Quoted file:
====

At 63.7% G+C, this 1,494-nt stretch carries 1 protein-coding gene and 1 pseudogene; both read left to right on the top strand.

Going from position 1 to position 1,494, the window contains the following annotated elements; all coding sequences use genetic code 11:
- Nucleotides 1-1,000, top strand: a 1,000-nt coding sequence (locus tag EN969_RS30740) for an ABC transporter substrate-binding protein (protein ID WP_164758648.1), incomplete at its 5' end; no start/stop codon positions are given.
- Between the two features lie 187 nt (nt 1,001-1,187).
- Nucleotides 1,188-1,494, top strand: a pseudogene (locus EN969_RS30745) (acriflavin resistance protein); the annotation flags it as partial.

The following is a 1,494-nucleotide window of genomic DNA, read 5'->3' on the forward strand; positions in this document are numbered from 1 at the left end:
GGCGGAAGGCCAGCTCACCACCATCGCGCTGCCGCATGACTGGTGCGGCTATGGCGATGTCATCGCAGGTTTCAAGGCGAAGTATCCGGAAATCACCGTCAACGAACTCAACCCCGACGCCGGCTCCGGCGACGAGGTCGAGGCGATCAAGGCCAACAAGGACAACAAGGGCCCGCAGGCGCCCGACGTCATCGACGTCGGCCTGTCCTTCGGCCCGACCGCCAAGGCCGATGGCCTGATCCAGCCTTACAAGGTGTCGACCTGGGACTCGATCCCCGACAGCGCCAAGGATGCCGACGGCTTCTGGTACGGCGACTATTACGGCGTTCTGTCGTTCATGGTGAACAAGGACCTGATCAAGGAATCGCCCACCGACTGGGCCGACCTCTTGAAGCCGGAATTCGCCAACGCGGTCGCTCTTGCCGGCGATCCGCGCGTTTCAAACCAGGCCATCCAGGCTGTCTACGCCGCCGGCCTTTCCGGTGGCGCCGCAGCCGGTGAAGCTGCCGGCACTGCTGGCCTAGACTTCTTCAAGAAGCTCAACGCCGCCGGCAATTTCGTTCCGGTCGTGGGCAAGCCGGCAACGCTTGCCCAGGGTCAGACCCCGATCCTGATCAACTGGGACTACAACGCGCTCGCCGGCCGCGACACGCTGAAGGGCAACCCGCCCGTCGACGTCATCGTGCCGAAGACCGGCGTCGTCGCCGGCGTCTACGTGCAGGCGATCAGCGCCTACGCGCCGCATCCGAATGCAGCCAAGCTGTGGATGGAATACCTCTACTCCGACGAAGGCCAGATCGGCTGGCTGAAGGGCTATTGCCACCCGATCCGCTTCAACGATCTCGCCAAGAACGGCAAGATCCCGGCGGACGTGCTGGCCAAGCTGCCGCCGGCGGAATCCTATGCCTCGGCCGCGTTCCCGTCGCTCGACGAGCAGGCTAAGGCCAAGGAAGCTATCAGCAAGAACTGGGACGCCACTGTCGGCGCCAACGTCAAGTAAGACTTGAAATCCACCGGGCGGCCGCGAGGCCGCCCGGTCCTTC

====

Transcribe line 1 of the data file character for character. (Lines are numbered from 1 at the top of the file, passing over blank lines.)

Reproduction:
At 63.7% G+C, this 1,494-nt stretch carries 1 protein-coding gene and 1 pseudogene; both read left to right on the top strand.